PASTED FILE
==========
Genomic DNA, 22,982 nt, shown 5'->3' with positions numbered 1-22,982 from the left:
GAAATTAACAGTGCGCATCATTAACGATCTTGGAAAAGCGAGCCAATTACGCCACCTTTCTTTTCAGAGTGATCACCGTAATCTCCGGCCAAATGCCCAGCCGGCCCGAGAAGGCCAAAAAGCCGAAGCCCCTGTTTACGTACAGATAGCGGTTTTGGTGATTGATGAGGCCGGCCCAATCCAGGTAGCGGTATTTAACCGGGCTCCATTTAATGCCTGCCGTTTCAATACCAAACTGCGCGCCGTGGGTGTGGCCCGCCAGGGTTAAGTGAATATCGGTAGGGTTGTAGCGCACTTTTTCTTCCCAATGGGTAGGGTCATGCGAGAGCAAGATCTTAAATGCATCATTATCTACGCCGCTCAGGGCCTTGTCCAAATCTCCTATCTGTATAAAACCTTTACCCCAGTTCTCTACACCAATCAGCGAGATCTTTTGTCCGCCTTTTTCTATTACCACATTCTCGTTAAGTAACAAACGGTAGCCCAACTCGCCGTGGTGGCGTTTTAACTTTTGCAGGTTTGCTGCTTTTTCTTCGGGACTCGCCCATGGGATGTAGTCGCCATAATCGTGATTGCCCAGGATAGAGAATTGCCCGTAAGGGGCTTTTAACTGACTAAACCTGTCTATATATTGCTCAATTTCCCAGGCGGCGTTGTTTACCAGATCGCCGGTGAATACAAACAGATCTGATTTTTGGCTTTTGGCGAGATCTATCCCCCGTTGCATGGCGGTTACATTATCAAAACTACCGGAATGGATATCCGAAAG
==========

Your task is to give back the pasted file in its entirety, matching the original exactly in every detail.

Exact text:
Genomic DNA, 22,982 nt, shown 5'->3' with positions numbered 1-22,982 from the left:
GAAATTAACAGTGCGCATCATTAACGATCTTGGAAAAGCGAGCCAATTACGCCACCTTTCTTTTCAGAGTGATCACCGTAATCTCCGGCCAAATGCCCAGCCGGCCCGAGAAGGCCAAAAAGCCGAAGCCCCTGTTTACGTACAGATAGCGGTTTTGGTGATTGATGAGGCCGGCCCAATCCAGGTAGCGGTATTTAACCGGGCTCCATTTAATGCCTGCCGTTTCAATACCAAACTGCGCGCCGTGGGTGTGGCCCGCCAGGGTTAAGTGAATATCGGTAGGGTTGTAGCGCACTTTTTCTTCCCAATGGGTAGGGTCATGCGAGAGCAAGATCTTAAATGCATCATTATCTACGCCGCTCAGGGCCTTGTCCAAATCTCCTATCTGTATAAAACCTTTACCCCAGTTCTCTACACCAATCAGCGAGATCTTTTGTCCGCCTTTTTCTATTACCACATTCTCGTTAAGTAACAAACGGTAGCCCAACTCGCCGTGGTGGCGTTTTAACTTTTGCAGGTTTGCTGCTTTTTCTTCGGGACTCGCCCATGGGATGTAGTCGCCATAATCGTGATTGCCCAGGATAGAGAATTGCCCGTAAGGGGCTTTTAACTGACTAAACCTGTCTATATATTGCTCAATTTCCCAGGCGGCGTTGTTTACCAGATCGCCGGTGAATACAAACAGATCTGATTTTTGGCTTTTGGCGAGATCTATCCCCCGTTGCATGGCGGTTACATTATCAAAACTACCGGAATGGATATCCGAAAG